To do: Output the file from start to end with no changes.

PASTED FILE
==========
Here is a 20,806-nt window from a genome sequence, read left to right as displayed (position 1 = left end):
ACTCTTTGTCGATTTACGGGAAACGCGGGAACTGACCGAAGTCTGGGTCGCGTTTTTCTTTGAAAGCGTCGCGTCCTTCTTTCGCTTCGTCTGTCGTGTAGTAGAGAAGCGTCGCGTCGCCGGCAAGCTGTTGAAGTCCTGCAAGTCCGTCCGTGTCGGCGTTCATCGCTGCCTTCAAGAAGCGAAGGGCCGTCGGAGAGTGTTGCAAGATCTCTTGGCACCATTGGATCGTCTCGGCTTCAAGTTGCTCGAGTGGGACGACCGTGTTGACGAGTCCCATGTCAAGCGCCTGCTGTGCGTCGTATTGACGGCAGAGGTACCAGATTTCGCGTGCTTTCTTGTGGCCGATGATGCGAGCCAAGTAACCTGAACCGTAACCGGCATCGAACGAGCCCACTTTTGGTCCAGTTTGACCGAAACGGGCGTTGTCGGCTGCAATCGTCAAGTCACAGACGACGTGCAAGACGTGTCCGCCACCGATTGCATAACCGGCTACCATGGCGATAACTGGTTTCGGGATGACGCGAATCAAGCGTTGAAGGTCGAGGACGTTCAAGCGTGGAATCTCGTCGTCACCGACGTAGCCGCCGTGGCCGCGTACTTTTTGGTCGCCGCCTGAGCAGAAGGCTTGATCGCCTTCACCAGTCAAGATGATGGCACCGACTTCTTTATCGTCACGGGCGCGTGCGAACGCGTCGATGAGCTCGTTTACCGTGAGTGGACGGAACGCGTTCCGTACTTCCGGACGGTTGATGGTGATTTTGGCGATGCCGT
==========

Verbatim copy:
Here is a 20,806-nt window from a genome sequence, read left to right as displayed (position 1 = left end):
ACTCTTTGTCGATTTACGGGAAACGCGGGAACTGACCGAAGTCTGGGTCGCGTTTTTCTTTGAAAGCGTCGCGTCCTTCTTTCGCTTCGTCTGTCGTGTAGTAGAGAAGCGTCGCGTCGCCGGCAAGCTGTTGAAGTCCTGCAAGTCCGTCCGTGTCGGCGTTCATCGCTGCCTTCAAGAAGCGAAGGGCCGTCGGAGAGTGTTGCAAGATCTCTTGGCACCATTGGATCGTCTCGGCTTCAAGTTGCTCGAGTGGGACGACCGTGTTGACGAGTCCCATGTCAAGCGCCTGCTGTGCGTCGTATTGACGGCAGAGGTACCAGATTTCGCGTGCTTTCTTGTGGCCGATGATGCGAGCCAAGTAACCTGAACCGTAACCGGCATCGAACGAGCCCACTTTTGGTCCAGTTTGACCGAAACGGGCGTTGTCGGCTGCAATCGTCAAGTCACAGACGACGTGCAAGACGTGTCCGCCACCGATTGCATAACCGGCTACCATGGCGATAACTGGTTTCGGGATGACGCGAATCAAGCGTTGAAGGTCGAGGACGTTCAAGCGTGGAATCTCGTCGTCACCGACGTAGCCGCCGTGGCCGCGTACTTTTTGGTCGCCGCCTGAGCAGAAGGCTTGATCGCCTTCACCAGTCAAGATGATGGCACCGACTTCTTTATCGTCACGGGCGCGTGCGAACGCGTCGATGAGCTCGTTTACCGTGAGTGGACGGAACGCGTTCCGTACTTCCGGACGGTTGATGGTGATTTTGGCGATGCCGT